Mortgage servicers that deal with a large number of distressed borrowers continue to struggle with negative consumer perceptions about customer service, according to the results of the J.D. Power Primary Mortgage Satisfaction Survey released earlier this week.

Only the highest and three lowest scoring servicers remained the same from 2014, with a shuffle in the rest of the field, though a redesigned survey makes direct year-over-year score comparisons impossible

The survey's results indicate that lower-ranked servicers' reputations supersedeefforts to improve customer experience, with consumers retaining the belief that the servicers are driven mainly by profit, and not from a mandate to assist distressed borrowers.

Quicken Loans' standing among consumers remains strong, even after being sued by the Department of Justice over the underwriting of Federal Housing Administration-insured mortgages.

While typically, servicers open communication with consumers with debt collection disclosures mandated by regulation, Quicken's correspondence addresses its borrowers with a formal greeting—one way the company sets expectations for customer experience.

Its record of prioritizing its borrowers over its investors is what continues to set Quicken apart, not necessarily their products, said Craig Martin, director of the mortgage practice at J.D. Power.

As for servicers as a group, just the way they approach customer contact "from a legal compliance standpoint" could be having an impact on how consumers view the interaction, Martin said.

USAA is another company that has this attitude. The company has high brand loyalty from its customer base, which is made up of military families. In fact, USAA got a higher customer service score than Quicken, at 845. But because USAA is a membership organization and does not deal with the general public, its score is not recognized in the survey and is not counted in the industry average.

Companies ranked lower if consumers believed they view their investors as their customers.

Responses to the survey show a clear connection, Martin continued.

Customers defining themselves as at-risk made up 15% of the respondents, after hovering around 18% to 20% over the past few years.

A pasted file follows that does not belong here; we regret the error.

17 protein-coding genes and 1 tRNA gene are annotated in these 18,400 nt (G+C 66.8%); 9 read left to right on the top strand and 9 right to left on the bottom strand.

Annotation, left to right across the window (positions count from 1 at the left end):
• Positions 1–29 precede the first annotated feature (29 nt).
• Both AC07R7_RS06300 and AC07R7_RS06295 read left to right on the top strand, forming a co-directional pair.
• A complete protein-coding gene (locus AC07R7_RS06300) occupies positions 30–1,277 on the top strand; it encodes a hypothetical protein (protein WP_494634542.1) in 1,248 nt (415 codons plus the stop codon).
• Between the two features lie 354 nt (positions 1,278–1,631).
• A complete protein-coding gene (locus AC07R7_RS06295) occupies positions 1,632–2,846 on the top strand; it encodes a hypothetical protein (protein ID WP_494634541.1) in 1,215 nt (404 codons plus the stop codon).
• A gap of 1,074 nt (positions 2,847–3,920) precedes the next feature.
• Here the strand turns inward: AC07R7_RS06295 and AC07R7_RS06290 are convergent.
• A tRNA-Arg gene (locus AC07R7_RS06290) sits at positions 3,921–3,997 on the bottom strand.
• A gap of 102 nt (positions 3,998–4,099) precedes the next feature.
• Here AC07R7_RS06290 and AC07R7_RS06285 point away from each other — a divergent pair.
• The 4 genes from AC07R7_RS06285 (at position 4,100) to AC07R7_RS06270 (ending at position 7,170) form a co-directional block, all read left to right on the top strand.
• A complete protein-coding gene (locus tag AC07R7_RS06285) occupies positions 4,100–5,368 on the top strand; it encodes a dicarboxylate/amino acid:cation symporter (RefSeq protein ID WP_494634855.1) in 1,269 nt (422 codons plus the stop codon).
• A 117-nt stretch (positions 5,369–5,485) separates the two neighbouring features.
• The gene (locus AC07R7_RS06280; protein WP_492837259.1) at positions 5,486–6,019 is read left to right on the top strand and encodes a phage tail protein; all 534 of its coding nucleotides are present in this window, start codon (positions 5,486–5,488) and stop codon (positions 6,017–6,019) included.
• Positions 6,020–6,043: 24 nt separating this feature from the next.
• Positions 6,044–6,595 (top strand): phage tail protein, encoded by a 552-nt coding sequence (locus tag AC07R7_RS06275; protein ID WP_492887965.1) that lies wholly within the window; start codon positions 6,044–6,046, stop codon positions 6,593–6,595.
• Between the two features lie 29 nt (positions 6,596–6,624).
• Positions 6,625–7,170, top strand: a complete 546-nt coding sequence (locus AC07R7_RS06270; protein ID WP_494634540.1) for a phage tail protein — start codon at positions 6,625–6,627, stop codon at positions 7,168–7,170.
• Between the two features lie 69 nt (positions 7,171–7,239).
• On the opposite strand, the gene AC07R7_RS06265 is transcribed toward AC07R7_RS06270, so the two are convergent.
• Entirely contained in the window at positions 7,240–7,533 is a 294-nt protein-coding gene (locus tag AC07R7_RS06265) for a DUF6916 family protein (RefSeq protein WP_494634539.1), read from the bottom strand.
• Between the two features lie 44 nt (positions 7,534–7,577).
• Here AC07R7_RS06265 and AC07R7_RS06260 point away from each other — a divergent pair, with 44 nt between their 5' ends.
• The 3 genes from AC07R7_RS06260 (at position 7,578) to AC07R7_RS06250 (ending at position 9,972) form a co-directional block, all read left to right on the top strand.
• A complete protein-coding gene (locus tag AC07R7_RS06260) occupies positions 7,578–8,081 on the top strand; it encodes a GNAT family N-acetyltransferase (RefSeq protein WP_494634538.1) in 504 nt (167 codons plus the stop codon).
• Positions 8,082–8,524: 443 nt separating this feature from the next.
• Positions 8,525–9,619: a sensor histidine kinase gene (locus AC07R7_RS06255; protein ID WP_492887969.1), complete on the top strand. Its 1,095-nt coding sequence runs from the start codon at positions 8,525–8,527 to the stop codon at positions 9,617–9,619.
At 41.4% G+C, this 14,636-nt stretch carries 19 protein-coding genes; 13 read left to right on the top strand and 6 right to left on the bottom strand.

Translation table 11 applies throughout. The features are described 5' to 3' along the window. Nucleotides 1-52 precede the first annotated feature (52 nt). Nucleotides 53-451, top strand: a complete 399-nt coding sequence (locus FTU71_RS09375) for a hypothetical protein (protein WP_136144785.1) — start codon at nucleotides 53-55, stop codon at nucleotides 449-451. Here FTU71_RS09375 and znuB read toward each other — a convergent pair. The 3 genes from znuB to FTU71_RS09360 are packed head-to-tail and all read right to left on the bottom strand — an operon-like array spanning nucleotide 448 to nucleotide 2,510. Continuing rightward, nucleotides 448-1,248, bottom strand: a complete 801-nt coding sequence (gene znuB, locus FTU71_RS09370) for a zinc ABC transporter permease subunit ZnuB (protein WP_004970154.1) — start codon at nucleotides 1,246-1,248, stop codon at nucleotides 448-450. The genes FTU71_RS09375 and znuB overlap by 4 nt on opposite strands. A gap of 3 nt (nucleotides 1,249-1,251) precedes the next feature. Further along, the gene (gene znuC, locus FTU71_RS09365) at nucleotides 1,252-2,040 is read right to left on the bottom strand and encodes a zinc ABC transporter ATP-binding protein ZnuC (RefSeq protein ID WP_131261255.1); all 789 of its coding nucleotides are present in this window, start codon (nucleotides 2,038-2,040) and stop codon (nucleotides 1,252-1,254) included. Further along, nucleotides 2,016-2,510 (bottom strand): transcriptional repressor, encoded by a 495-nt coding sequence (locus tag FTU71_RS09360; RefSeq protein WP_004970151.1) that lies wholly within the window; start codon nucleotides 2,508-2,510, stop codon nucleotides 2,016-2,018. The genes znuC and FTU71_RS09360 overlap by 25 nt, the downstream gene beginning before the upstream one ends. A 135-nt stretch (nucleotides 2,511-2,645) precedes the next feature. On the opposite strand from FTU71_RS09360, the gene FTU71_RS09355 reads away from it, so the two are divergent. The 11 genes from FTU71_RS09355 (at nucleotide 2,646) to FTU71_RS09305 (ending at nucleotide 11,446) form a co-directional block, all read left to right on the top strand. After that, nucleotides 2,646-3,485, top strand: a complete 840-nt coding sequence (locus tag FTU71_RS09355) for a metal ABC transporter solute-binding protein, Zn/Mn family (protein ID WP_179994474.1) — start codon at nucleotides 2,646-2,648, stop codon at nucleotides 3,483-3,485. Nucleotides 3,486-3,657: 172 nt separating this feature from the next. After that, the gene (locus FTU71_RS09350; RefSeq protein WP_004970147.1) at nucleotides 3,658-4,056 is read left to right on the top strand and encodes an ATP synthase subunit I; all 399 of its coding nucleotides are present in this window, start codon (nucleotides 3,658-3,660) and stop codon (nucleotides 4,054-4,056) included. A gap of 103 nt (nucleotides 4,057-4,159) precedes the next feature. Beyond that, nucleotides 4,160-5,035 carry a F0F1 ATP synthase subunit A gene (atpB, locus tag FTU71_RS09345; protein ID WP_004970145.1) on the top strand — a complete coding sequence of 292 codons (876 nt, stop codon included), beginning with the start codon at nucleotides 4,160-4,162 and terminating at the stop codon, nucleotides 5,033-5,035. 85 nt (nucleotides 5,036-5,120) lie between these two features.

Nationstar (with a score of 646) was in the lowest tier of the 20 ranked companies along with Ocwen (608) and Green Tree (601); the only change from last year is that Nationstar and Ocwen have switched positions.

Martin noted that the three bottom tier companies have migrated from dealing primarily with distressed borrowers to dealing with performing customers. He pointed to Nationstar in particular as a company looking to improve the customer experience.

The survey also found that while just 17% of at-risk borrowers said they were highly satisfied with their servicer, this is true for just 19% of those borrowers who are not having problems paying their loan.

"A lot of this has to do with how they are being treated. Someone who is struggling, if you put out a little effort they really appreciate that," Martin said. "How you treat them, how you communicate with them, that can have a real impact" on perceptions about customer service.

Another factor in customer service scores is how easy or difficult it is for consumers to get their questions answered. When they are able to resolve an issue entirely on their servicer's website, the industry's satisfaction score is 765. When they need to start making phone calls because they can't get the answer online, the score is 650.

Borrowers are comparing their online experience with their servicer to their experience with Amazon, Apple or Google, not another servicer. And that has an impact about how they feel about the experience, he said. Consumers are still finding they need to make a phone call for information they should be able to easily find online.

Quicken Loans remained at the top of the list with a score of 834; it is the only servicer in the highest tier based on the six categories J.D. Power rated. The two servicers in the second tier are Citizens Bank with a score of 768 (it was not ranked in 2014) and Capital One Bank at 742 (ranked 15th last year). Last year's No. 2, Chase, fell to 10th while Regions went from No. 3 to No. 8.

The other nonbank servicer ranked, PennyMac, is tied for 12th with a score of 710.

Of the five nonbank servicers rated by consumers, three have the lowest scores.

The industry average score is 718.

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